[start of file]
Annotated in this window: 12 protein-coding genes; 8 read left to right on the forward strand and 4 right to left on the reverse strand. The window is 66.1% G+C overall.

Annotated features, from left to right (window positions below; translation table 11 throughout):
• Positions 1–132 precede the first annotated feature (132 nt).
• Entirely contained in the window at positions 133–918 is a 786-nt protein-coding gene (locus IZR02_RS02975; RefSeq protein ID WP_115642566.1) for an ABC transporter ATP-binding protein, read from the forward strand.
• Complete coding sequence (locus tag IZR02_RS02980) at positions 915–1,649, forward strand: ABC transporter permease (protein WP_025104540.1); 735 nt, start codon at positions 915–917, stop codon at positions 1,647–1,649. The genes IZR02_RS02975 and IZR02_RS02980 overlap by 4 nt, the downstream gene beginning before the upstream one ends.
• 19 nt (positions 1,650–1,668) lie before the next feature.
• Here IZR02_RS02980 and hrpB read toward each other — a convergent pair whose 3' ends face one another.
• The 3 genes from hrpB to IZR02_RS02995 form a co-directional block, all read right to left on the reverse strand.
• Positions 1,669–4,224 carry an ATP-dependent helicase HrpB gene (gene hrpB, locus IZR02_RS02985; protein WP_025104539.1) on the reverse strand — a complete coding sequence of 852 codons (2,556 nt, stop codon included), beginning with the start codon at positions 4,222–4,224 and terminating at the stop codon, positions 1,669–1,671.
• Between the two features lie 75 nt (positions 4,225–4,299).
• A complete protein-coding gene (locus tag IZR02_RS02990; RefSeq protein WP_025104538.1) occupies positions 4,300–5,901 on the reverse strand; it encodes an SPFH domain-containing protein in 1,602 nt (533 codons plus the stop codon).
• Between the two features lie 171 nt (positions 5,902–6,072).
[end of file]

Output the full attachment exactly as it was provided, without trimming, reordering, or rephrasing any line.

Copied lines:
Annotated in this window: 12 protein-coding genes; 8 read left to right on the forward strand and 4 right to left on the reverse strand. The window is 66.1% G+C overall.

Annotated features, from left to right (window positions below; translation table 11 throughout):
• Positions 1–132 precede the first annotated feature (132 nt).
• Entirely contained in the window at positions 133–918 is a 786-nt protein-coding gene (locus IZR02_RS02975; RefSeq protein ID WP_115642566.1) for an ABC transporter ATP-binding protein, read from the forward strand.
• Complete coding sequence (locus tag IZR02_RS02980) at positions 915–1,649, forward strand: ABC transporter permease (protein WP_025104540.1); 735 nt, start codon at positions 915–917, stop codon at positions 1,647–1,649. The genes IZR02_RS02975 and IZR02_RS02980 overlap by 4 nt, the downstream gene beginning before the upstream one ends.
• 19 nt (positions 1,650–1,668) lie before the next feature.
• Here IZR02_RS02980 and hrpB read toward each other — a convergent pair whose 3' ends face one another.
• The 3 genes from hrpB to IZR02_RS02995 form a co-directional block, all read right to left on the reverse strand.
• Positions 1,669–4,224 carry an ATP-dependent helicase HrpB gene (gene hrpB, locus IZR02_RS02985; protein WP_025104539.1) on the reverse strand — a complete coding sequence of 852 codons (2,556 nt, stop codon included), beginning with the start codon at positions 4,222–4,224 and terminating at the stop codon, positions 1,669–1,671.
• Between the two features lie 75 nt (positions 4,225–4,299).
• A complete protein-coding gene (locus tag IZR02_RS02990; RefSeq protein WP_025104538.1) occupies positions 4,300–5,901 on the reverse strand; it encodes an SPFH domain-containing protein in 1,602 nt (533 codons plus the stop codon).
• Between the two features lie 171 nt (positions 5,902–6,072).